Basic Responsibilities of Nonprofit Boards
the Organization's Mission and Purpose. A statement
of mission and purposes should articulate the organization's
goals, means, and primary constituents served. It is the board
of directors' responsibility to create the mission statement
and review it periodically for accuracy and validity. Each
individual board member should fully understand and support
the Executive -- Boards must reach consensus on the
chief executive's job description and undertake a careful
search process to find the most qualified individual for the
the Executive and Review His or Her Performance --
The board should ensure that the chief executive has the moral
and professional support he or she needs to further the goals
of the organization. The chief executive, in partnership with
the entire board, should decide upon a periodic evaluation
of the chief executive's performance.
Effective Organizational Planning -- As stewards
of an organization, boards must actively participate with
the staff in an overall planning process and assist in implementing
the plan's goals.
Adequate Resources -- One of the board's foremost
responsibilities is to provide adequate resources for the
organization to fulfill its mission. The board should work
in partnership with the chief executive and development staff,
if any, to raise funds from the community.
Resources Effectively -- The board, in order to remain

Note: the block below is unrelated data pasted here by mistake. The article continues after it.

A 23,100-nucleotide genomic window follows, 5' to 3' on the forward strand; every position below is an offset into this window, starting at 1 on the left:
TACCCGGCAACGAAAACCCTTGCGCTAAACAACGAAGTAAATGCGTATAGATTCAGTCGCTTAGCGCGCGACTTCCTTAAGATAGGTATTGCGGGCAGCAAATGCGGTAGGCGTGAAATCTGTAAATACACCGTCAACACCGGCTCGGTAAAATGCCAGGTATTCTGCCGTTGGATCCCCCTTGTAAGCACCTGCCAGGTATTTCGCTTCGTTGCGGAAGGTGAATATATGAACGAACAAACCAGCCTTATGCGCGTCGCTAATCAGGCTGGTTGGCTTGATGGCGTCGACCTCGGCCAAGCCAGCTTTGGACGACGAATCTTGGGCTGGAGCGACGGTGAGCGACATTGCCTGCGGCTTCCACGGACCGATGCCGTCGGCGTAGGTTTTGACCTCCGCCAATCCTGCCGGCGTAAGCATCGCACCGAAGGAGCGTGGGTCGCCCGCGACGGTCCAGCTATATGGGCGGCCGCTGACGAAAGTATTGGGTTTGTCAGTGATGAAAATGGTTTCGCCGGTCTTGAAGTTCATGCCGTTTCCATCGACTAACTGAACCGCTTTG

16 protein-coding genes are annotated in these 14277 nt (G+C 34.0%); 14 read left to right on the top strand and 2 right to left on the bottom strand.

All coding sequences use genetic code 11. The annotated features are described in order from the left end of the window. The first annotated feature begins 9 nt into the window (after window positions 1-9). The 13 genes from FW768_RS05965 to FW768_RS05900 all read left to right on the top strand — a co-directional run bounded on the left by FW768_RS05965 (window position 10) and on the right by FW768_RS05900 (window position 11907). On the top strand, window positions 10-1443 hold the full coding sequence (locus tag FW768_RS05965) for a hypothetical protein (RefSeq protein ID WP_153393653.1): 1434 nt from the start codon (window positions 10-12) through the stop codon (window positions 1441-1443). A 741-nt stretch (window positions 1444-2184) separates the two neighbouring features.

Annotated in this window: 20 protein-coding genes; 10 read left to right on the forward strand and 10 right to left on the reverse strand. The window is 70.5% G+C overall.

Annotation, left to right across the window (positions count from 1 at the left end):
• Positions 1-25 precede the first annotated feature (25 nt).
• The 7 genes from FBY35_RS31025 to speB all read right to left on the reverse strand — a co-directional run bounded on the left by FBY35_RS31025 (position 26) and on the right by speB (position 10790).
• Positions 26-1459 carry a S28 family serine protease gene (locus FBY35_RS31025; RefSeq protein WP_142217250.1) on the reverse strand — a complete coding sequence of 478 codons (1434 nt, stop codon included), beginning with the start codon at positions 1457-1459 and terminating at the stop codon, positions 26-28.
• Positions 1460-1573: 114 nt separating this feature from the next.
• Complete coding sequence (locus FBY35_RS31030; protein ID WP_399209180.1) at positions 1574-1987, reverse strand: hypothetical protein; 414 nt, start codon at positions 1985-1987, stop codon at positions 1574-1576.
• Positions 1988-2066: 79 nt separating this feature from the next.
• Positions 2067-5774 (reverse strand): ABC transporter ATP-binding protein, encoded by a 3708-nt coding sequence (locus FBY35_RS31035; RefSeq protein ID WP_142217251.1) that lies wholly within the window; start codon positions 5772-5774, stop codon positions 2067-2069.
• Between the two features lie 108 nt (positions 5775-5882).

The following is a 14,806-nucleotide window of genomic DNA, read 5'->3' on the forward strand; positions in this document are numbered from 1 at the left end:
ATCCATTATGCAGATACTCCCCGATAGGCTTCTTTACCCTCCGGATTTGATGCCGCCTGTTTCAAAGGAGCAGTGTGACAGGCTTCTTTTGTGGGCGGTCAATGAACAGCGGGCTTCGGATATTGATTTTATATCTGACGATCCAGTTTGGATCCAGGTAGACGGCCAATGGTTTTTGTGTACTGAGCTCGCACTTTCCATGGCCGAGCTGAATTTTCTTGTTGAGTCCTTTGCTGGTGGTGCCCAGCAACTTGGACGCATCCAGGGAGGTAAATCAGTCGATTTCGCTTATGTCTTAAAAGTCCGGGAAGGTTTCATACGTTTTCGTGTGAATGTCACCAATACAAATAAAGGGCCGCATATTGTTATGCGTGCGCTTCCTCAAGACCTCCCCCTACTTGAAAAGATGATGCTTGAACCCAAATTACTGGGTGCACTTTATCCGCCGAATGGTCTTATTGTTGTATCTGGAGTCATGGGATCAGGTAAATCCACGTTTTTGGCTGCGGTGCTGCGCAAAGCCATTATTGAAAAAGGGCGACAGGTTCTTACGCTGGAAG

accountable to its donors, the public, and to safeguard its
tax-exempt status, must assist in developing the annual budget
and ensuring that proper financial controls are in place.
and Monitor the Organization's Programs and Services
-- The board's role in this area is to determine which programs
are the most consistent with an organization's mission, and
to monitor their effectiveness.
the Organization's Public Image -- An organization's
primary link to the community, including constituents, the
public, and the media, is the board. Clearly articulating
the organization's mission, accomplishments, and goals to
the public, as well as garnering support from important members
of the community, are important elements of a comprehensive
public relations strategy.
as a Court of Appeal -- Except in the direst of circumstances,
the board must serve as a court of appeal in personnel matters.
Solid personnel policies, grievance procedures, and a clear
delegation to the chief executive of hiring and managing employees
will reduce the risk of conflict.
Its Own Performance -- By evaluating its performance
in fulfilling its responsibilities, the board can recognize
its achievements and reach consensus on which areas need to
be improved. Discussing the results of a self-assessment at
a retreat can assist in developing a long-range plan.